Along the road then the path along the old railway, then coming out by the Pheasant Inn (best steak pie in the world) I see a figure sitting on one of the seats outside the biker cafe; a bit strange at six in the morning. It turns out to be John K who is spending today watching the race then tomorrow learning part of the "Lakes-in-a-Day" route. We chat a minute or two then I ramble on my way and start the climb up Latrigg. Once out of the trees, every time I look back on opening a gate I see a figure in red a hundred yards or so behind. I eventually work out that it's Mike; I expect him to catch me but he doesn't so we each carry on thinking our own thoughts.  I've been having difficulty staying awake since Braithwaite so I just have to concentrate on putting one foot in front of the other; the early morning after travelling through a night is never a great time for me, but I can usually shake off the tiredness eventually. At the non-manned check at the sheepfold I shout to two or three runners ahead who have overshot the right turn, which to be fair is today a bit obscured by the much higher than usual bracken. They lose barely a minute or two. On the run-in down the other side to Checkpoint 6 at the Blencathra Centre I manage to catch another two or three runners, so at least I seem to be progressing through the field OK.

Tea, biscuits and several pieces of Dave's Mum's famous chocolate cake and I seem to be coming round again as I set out for Dockray. The first mile or two has changed this year because of the floods, straight down the road to Thelkeld, not as interesting as the old way but easier. A little cluster of us reach the unmanned check under the underpass together, and for the next mile or so I find myself chatting with Peter and Simon. They are from Jersey and are friends of Steve, who I covered quite a few miles of the Dragon's Back with last year; even with the explosion of participation over the last few years, ultra-running is still quite a small world. I pull away up the gradual climb up to and along the first bit of the Old Coach Road, then it's just a steady walk for most of the way to Dockray.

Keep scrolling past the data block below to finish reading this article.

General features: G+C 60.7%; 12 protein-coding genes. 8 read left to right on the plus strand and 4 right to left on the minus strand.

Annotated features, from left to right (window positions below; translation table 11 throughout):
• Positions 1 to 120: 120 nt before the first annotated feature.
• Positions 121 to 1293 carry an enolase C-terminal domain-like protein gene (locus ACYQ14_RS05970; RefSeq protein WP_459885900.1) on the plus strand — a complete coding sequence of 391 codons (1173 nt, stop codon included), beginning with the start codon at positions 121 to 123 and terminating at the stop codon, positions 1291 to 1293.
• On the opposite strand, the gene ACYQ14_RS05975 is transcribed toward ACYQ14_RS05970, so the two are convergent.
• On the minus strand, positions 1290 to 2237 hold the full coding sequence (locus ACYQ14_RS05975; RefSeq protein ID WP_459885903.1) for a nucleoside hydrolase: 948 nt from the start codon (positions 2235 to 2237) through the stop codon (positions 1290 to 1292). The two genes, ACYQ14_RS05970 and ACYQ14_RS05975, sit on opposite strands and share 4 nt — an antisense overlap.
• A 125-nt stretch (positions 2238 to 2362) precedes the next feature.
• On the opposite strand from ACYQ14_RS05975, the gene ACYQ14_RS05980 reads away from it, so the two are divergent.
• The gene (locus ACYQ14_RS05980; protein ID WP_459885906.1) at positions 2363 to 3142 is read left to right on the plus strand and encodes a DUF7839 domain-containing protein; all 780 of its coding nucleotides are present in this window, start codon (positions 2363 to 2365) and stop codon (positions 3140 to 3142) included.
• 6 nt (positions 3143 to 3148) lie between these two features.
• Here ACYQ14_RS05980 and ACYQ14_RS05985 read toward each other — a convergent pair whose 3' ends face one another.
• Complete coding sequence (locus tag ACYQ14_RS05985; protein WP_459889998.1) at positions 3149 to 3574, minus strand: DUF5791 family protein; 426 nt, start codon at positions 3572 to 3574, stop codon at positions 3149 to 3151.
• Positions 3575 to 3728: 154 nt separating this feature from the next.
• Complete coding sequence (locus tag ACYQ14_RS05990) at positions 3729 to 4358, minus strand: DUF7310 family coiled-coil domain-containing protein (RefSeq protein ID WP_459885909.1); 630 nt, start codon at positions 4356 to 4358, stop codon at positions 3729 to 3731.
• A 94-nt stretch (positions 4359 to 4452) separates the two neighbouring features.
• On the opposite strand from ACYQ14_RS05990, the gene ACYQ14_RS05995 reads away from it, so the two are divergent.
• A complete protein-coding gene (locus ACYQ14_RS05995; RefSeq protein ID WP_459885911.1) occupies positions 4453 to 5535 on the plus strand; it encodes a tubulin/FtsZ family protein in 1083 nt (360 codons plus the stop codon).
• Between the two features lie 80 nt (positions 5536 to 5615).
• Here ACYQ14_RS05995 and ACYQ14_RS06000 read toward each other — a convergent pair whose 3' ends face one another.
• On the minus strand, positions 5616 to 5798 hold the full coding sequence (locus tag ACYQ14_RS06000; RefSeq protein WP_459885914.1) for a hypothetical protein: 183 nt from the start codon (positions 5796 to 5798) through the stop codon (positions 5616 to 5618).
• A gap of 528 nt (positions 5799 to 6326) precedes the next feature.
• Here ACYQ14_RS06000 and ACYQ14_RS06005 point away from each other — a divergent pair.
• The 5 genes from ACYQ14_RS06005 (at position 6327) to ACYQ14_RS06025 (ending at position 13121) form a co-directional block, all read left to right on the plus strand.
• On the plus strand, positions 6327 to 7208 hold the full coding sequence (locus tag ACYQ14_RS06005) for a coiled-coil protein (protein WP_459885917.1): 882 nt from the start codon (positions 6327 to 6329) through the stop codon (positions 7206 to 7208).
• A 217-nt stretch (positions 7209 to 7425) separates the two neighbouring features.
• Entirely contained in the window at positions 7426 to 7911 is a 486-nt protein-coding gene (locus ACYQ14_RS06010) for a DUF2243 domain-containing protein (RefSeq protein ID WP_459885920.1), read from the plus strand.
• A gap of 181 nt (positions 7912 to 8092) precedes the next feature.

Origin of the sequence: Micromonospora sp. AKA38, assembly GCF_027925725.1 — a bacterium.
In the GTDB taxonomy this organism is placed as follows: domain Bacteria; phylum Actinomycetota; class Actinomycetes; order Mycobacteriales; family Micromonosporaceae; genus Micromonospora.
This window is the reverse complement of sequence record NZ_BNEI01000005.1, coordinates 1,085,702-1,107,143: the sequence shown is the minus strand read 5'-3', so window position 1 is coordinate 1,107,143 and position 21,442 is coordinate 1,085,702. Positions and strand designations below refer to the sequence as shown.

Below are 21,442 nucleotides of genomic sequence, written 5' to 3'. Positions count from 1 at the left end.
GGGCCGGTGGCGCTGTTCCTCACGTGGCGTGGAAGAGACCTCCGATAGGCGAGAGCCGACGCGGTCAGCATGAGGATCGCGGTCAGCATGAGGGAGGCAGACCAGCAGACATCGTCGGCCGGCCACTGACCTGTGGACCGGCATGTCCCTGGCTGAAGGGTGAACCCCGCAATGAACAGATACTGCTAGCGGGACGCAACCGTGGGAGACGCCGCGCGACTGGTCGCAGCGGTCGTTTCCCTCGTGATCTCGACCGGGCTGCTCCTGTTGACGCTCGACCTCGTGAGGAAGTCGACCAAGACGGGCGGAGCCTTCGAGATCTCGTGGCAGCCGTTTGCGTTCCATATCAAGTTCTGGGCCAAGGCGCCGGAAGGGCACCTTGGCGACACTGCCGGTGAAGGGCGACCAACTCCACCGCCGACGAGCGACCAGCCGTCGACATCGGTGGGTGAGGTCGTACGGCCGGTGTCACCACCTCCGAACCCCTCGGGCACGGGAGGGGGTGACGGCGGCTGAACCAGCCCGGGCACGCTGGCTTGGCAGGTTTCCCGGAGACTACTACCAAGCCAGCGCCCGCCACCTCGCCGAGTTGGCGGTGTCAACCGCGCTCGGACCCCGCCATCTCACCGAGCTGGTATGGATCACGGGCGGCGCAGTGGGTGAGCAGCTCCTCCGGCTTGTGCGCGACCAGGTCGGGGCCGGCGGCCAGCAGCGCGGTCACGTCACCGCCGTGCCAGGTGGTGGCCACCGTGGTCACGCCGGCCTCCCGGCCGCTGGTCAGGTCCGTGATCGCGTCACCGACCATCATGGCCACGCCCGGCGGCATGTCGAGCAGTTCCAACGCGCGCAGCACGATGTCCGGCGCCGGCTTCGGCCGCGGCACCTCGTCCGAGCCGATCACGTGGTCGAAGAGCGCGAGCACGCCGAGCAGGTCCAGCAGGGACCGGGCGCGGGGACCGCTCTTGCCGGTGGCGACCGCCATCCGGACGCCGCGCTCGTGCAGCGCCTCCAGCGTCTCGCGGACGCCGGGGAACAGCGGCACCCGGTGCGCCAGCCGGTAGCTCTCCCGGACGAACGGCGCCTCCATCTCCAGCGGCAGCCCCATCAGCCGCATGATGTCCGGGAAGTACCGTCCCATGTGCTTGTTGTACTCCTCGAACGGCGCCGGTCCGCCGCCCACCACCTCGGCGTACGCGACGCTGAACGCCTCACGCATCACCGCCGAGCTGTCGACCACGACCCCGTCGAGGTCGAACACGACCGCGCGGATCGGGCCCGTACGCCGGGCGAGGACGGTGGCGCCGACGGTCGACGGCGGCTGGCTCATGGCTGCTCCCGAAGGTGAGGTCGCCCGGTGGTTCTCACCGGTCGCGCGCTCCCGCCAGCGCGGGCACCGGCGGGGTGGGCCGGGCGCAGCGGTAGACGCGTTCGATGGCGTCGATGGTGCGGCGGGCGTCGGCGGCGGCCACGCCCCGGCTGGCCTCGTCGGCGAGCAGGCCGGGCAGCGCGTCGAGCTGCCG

The field's thinning out now (or to be more accurate, most of it is way ahead of me) so every checkpoint is offering almost personal service to every arrival. Have a chair, can I refill your water, what can I get you to eat and drink? We really are being spoiled by these brilliant volunteers. Soup and bread and a cup of tea will do me fine thanks.  The next section to Dalemain is a long one but it starts off with an easy downhill road section, then a beautiful descent through the woods past Aira Force to the start of the lovely traversing path around Gowbarrow.  Somewhere around here I meet John; he's running more often but I'm walking faster so we seem to maintain the same sort of speed. He can tell I know the way so just cruises for a while but then pulls his road book out  - "I have to keep track of where I am in this, otherwise if one of us slows down I'm lost!" Sound reasoning, so he checks off all the decision points as we pass them. On the climb up Gowbarrow we're caught by Billy, who has been my "sweeper" companion on some of the "official" recces this year. Last year he started very slowly but then speeded up to finish in around 33 hours and it seems that his plan is the same today. We wave him through but he says he's happy just to stay with us for the time being.